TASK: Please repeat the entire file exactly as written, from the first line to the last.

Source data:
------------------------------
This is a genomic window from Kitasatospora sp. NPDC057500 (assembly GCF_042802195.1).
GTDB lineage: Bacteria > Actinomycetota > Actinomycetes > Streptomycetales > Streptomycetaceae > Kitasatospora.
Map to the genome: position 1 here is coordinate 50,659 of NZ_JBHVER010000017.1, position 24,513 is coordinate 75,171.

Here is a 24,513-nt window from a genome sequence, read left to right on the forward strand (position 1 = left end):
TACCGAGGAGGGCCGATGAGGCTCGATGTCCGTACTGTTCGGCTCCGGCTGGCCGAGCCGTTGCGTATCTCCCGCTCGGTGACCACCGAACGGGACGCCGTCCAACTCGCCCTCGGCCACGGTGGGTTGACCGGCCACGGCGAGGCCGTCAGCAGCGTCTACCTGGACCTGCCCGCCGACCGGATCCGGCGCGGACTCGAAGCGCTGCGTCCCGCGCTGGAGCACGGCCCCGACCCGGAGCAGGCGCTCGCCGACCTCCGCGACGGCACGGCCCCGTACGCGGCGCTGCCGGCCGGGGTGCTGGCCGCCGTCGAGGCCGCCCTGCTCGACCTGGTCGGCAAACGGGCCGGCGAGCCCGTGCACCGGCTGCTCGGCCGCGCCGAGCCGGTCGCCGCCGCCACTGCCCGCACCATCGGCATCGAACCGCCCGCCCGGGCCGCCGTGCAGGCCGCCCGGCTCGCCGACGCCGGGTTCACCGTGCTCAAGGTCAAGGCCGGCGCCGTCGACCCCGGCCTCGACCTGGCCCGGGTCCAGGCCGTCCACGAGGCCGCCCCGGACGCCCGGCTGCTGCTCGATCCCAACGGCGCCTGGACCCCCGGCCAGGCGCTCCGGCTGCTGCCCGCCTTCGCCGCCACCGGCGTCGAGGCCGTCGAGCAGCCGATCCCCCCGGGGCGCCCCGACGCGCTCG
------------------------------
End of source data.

This is a genomic window from Kitasatospora sp. NPDC057500 (assembly GCF_042802195.1).
GTDB lineage: Bacteria > Actinomycetota > Actinomycetes > Streptomycetales > Streptomycetaceae > Kitasatospora.
Map to the genome: position 1 here is coordinate 50,659 of NZ_JBHVER010000017.1, position 24,513 is coordinate 75,171.

Here is a 24,513-nt window from a genome sequence, read left to right on the forward strand (position 1 = left end):
TACCGAGGAGGGCCGATGAGGCTCGATGTCCGTACTGTTCGGCTCCGGCTGGCCGAGCCGTTGCGTATCTCCCGCTCGGTGACCACCGAACGGGACGCCGTCCAACTCGCCCTCGGCCACGGTGGGTTGACCGGCCACGGCGAGGCCGTCAGCAGCGTCTACCTGGACCTGCCCGCCGACCGGATCCGGCGCGGACTCGAAGCGCTGCGTCCCGCGCTGGAGCACGGCCCCGACCCGGAGCAGGCGCTCGCCGACCTCCGCGACGGCACGGCCCCGTACGCGGCGCTGCCGGCCGGGGTGCTGGCCGCCGTCGAGGCCGCCCTGCTCGACCTGGTCGGCAAACGGGCCGGCGAGCCCGTGCACCGGCTGCTCGGCCGCGCCGAGCCGGTCGCCGCCGCCACTGCCCGCACCATCGGCATCGAACCGCCCGCCCGGGCCGCCGTGCAGGCCGCCCGGCTCGCCGACGCCGGGTTCACCGTGCTCAAGGTCAAGGCCGGCGCCGTCGACCCCGGCCTCGACCTGGCCCGGGTCCAGGCCGTCCACGAGGCCGCCCCGGACGCCCGGCTGCTGCTCGATCCCAACGGCGCCTGGACCCCCGGCCAGGCGCTCCGGCTGCTGCCCGCCTTCGCCGCCACCGGCGTCGAGGCCGTCGAGCAGCCGATCCCCCCGGGGCGCCCCGACGCGCTCG